UPDATE: First ever net zero energy store by Walgreens relies on CO2 heating and cooling 

By Janaina Topley Lira, Nov 25, 2013, 11:00 3 minute reading

Walgreens, the largest US drugstore chain is investing in CO2 refrigeration for heating and cooling as part of its commitment to build its first net-zero energy store in South Evanston, Chicago. Update: The new store, opened on 21 November 2013, replaces an old Walgreens store, and in addition to the CO2 refrigeration system integrates a series of energy saving green technologies.

"We are committed to reducing our carbon footprint and leading the retail industry in use of green technology," said Thomas Connolly, vice president of facilities development for Walgreen, in a statement. "We are investing in developing a net-zero store so we can learn the best way to bring these features to our other stores. Because we operate 8,000 stores, we believe our pursuit of green technology can have a significant positive impact on the nation's environment."

“We are opening around 150 new stores a year, so we intend to take the learnings from this project and be able to apply them to our existing store base as well as new stores,” said Janie Meyers, Walgreens Sustainability Manager at the opening of the store on 21 November.

CO2 refrigeration integral to net zero energy project
 
The Walgreens CO2 heat pump and refrigeration designs are based around a triple temperature range CO2 system made by Swedish company Green and Cool. Such systems enable the use of R744 with three different evaporation levels.
 
Rejection heat from the refrigeration equipment will be used to heat the Evanston store. Rejection heat from the refrigeration equipment is used to heat the Evanston store. The CO2 transcritical system, designed in Sweden and manufactured in France, saves 60% energy compared to traditional technology, pointed out Walgreens Engineering Manager, Jason Robbins.
 
 

Green technologies achieve 40% energy savings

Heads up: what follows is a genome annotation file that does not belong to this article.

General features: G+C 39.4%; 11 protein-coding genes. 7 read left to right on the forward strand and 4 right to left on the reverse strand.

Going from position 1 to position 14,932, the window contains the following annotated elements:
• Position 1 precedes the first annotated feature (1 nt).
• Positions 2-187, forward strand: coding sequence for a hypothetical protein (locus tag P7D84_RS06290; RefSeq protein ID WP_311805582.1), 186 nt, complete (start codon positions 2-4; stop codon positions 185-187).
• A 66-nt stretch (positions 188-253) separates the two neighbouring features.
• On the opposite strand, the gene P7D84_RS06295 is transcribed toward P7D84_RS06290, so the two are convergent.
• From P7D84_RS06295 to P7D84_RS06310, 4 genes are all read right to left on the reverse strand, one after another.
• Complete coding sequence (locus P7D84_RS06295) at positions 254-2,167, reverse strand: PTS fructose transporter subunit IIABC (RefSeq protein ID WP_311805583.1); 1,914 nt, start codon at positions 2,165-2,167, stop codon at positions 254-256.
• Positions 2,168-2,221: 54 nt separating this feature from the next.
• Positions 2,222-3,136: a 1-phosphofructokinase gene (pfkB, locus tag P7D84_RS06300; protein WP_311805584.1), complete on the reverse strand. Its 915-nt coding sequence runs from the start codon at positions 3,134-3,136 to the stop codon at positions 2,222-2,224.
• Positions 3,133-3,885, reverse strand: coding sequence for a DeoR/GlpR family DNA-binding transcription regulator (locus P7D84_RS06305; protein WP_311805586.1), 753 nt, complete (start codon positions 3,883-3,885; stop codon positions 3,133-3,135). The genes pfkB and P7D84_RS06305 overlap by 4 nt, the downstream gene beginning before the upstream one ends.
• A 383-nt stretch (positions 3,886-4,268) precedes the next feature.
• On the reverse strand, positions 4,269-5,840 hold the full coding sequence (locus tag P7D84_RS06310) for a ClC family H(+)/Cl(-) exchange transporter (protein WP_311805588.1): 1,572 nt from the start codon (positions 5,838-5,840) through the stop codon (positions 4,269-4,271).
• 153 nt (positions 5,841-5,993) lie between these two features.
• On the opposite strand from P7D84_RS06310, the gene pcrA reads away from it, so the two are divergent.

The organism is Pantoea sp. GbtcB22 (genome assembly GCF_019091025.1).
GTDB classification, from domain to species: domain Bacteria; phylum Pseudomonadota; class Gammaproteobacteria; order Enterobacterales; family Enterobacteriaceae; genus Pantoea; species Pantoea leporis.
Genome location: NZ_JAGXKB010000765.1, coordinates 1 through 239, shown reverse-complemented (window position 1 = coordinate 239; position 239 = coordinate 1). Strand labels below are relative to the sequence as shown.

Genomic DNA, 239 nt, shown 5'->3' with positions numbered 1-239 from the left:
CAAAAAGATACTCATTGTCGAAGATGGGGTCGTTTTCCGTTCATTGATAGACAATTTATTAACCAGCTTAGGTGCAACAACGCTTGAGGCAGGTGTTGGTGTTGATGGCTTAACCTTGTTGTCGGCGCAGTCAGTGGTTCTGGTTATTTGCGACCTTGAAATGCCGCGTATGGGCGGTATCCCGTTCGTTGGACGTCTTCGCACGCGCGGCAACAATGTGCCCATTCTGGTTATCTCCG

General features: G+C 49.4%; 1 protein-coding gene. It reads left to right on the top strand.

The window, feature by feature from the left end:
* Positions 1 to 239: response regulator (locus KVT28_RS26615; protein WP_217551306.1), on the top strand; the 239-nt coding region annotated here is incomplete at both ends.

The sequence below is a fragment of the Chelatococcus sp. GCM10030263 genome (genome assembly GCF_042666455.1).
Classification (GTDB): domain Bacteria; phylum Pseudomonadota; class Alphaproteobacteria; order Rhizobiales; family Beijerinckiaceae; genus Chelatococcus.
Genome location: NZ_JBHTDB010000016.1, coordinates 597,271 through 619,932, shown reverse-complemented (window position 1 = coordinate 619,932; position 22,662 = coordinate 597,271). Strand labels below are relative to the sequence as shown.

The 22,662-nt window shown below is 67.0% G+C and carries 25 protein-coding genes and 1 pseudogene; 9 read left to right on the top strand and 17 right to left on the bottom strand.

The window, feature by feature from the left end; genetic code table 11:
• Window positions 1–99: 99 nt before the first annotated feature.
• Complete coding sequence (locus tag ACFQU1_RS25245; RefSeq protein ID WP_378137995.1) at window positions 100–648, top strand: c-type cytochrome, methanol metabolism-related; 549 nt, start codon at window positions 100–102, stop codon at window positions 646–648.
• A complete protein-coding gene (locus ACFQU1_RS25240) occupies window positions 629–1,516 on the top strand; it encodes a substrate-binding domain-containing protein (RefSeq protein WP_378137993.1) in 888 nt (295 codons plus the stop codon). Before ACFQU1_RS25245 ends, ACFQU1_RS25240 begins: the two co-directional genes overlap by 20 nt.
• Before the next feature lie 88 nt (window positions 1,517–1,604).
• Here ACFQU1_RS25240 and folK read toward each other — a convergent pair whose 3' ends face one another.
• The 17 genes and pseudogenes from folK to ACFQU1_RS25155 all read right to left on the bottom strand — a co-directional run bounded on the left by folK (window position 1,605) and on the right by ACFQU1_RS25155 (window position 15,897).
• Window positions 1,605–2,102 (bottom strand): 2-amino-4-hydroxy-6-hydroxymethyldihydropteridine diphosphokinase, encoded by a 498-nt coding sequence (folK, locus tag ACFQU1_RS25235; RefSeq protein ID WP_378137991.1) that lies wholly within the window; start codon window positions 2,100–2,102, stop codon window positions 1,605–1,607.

Walgreens plans to generate electricity and reduce energy usage by more than 40% through several technologies, including: 
 
  • Solar energy: 800 rooftop solar panels on the store's tiered roof
  • Wind energy: 2 wind turbines 
  • Geothermal energy: a 550-foot-deep (167.6m) well will help regulate extreme temperatures 
  • Lighting: natural daylight instead of artificial lighting wherever possible. LED cooler and freezer lighting
  • HVAC&R systems: carbon dioxide refrigerant for heating, cooling and ultra-high-efficiency refrigeration equipment

It is estimated that the Walgreen’s store, which will replace a store that is currently being demolished, will use approximately 200,000 kW hours per year of electricity, and generate about 256,000 kW hours per year.
 
Bid for LEED Platinum status 
 
In addition to entering the store into the International Living Future Institute’s Living Building Challenge, Walgreens is hoping to achieve Leadership in Energy and Environmental Design (LEED) platinum status, the most stringent designation by the US Green Building Council. This would make it the third LEED-certified store for Walgreens.
 
The store will also be Walgreens second showcase project in the U.S. Department of Energy’s Better Buildings Challenge.
 
PURE, Walgreen’s corporate sustainability program
 
Walgreens has around 8,071 drugstores in all 50 states of the U.S. and including the District of Columbia and Puerto Rico. Through the company’s corporate sustainability program, “PURE Walgreens – For the health and wellness of our planet,” the company hopes to become a leader in resource conservation, carbon emissions reduction and waste diversion.

To follow the new store’s two-year journey to achieve net zero status and to find out more, readers can visit the Net Zero Facebook page at: 

 

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By Janaina Topley Lira

Nov 25, 2013, 11:00




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